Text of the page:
Finally, high inflation expectations have become fears on Wall Street due to the relaxed attitude of the Federal Reserve towards taming inflation. After the Federal Reserves’ two-day summit this week, Jay Powell reiterated that the Federal Reserve would not raise interest rates to combat inflation until there was full employment, or in other words the wider US economy was healthy again. This hands-off stance led to another sell-off in US Treasuries, pushing yields to 1.719, as investors fear that uncontrolled inflation will provide a threat to their real returns. That threat is a lot more real when inflation expectations for the end of 2021 exceed the inflation target of 2% set by the Federal Reserve, and Powell said he would not look to combat inflation until 2023. To summarise, inflation expectations are high on Wall Street due to unprecedented levels of stimulus by the Federal Reserve and expectations of a quick economic recovery. Investors are currently fearful of inflation due to the hands-off approach of the Federal Reserve and the subsequent threat to real returns.
In my last piece I wrote about the rising demand for inflation-hedges assets such as commodities as investors look to protect real returns. Another major trend has been the bearish nature of high-growth stocks. As borrowing costs in financial markets globally are benchmarked against US Treasuries, borrowing costs have been rising globally in accordance with Treasury yields. Higher financing costs are far from ideal for growth stocks that require a high level of financing for their growth. Without access to financing, the future earnings expectations of high-growth stocks are eroded which reduces the share price as the present value of future earnings is smaller. Furthermore, as borrowing costs rise, high-growth stocks are forced further into equity financing rather than debt, which puts investors at risk of dilution. Combined this makes high yield environments unfavourable for high growth stocks and many favourites of the pandemic. Tesla’s share price has fallen 7.2% for the year to date and Netflix 5.3%.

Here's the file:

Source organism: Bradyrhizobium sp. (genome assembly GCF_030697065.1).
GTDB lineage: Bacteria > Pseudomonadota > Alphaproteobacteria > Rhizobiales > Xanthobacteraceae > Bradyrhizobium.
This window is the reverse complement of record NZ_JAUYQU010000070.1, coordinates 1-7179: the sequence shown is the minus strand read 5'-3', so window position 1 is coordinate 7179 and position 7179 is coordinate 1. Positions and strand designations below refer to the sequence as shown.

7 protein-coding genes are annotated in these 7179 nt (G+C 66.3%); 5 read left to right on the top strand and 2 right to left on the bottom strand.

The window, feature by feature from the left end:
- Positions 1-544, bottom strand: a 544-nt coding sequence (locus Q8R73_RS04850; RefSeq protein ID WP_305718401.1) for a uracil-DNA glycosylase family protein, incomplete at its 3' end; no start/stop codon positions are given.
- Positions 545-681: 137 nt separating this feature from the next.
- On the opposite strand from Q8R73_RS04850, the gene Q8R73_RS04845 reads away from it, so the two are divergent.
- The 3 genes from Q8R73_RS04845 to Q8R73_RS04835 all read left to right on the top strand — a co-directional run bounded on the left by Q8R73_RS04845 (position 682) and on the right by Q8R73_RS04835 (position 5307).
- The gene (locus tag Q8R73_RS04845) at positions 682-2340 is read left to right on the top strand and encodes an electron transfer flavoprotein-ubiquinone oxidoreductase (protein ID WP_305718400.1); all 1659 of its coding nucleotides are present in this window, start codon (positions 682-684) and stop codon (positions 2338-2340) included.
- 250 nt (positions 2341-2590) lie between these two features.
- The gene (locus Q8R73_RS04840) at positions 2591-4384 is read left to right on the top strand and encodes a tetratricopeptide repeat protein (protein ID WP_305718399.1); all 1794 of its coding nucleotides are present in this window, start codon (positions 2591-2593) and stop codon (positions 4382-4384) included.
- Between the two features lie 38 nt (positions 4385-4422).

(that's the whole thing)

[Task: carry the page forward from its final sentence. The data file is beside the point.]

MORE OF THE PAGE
Another major trend on Wall Street has been the rise of blank cheque companies, also called special purpose acquisition companies (SPACs). So far in 2021 blank cheque companies have raised more than $79.4 billion through 264 SPAC launches already eclipsing the $79.3 billion raised in 2020 through 256 SPAC launches. The rise in popularity of SPACs in 2020 was in part due to the record low-interest rate environment, which attracted investors looking for a higher return, but also the appeal to growth stocks of using a quick public listing to take advantage of inflated equity valuations for equity financing. However, an inflationary environment and the potential for higher interest rates has increased bearish sentiment against SPACs. The defiance Next Gen SPAC Derived ETF, an ETF which tracks blank-cheque companies, has dropped more than 14% since February and short bets against SPACs have tripled to $2.8 billion.
This article was first published in the University of York Investment and Finance Society's Global Market Telegraph (GMT) Edition 4 in late March 2021.